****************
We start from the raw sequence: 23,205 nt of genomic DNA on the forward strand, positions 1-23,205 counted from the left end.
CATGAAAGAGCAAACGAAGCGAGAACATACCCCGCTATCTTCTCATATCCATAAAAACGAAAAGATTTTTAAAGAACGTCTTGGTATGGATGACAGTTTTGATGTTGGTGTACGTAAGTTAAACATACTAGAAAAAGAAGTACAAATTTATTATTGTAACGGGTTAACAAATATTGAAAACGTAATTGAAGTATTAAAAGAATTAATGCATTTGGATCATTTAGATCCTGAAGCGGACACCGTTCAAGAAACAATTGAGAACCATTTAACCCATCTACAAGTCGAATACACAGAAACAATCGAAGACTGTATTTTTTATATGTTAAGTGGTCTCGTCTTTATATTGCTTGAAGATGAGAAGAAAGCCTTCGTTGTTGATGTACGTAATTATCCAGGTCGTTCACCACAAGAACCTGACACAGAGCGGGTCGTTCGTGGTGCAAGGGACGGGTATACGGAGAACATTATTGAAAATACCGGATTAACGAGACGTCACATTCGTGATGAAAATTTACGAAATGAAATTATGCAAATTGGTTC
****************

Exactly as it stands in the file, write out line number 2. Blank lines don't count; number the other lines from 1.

CATGAAAGAGCAAACGAAGCGAGAACATACCCCGCTATCTTCTCATATCCATAAAAACGAAAAGATTTTTAAAGAACGTCTTGGTATGGATGACAGTTTTGATGTTGGTGTACGTAAGTTAAACATACTAGAAAAAGAAGTACAAATTTATTATTGTAACGGGTTAACAAATATTGAAAACGTAATTGAAGTATTAAAAGAATTAATGCATTTGGATCATTTAGATCCTGAAGCGGACACCGTTCAAGAAACAATTGAGAACCATTTAACCCATCTACAAGTCGAATACACAGAAACAATCGAAGACTGTATTTTTTATATGTTAAGTGGTCTCGTCTTTATATTGCTTGAAGATGAGAAGAAAGCCTTCGTTGTTGATGTACGTAATTATCCAGGTCGTTCACCACAAGAACCTGACACAGAGCGGGTCGTTCGTGGTGCAAGGGACGGGTATACGGAGAACATTATTGAAAATACCGGATTAACGAGACGTCACATTCGTGATGAAAATTTACGAAATGAAATTATGCAAATTGGTTC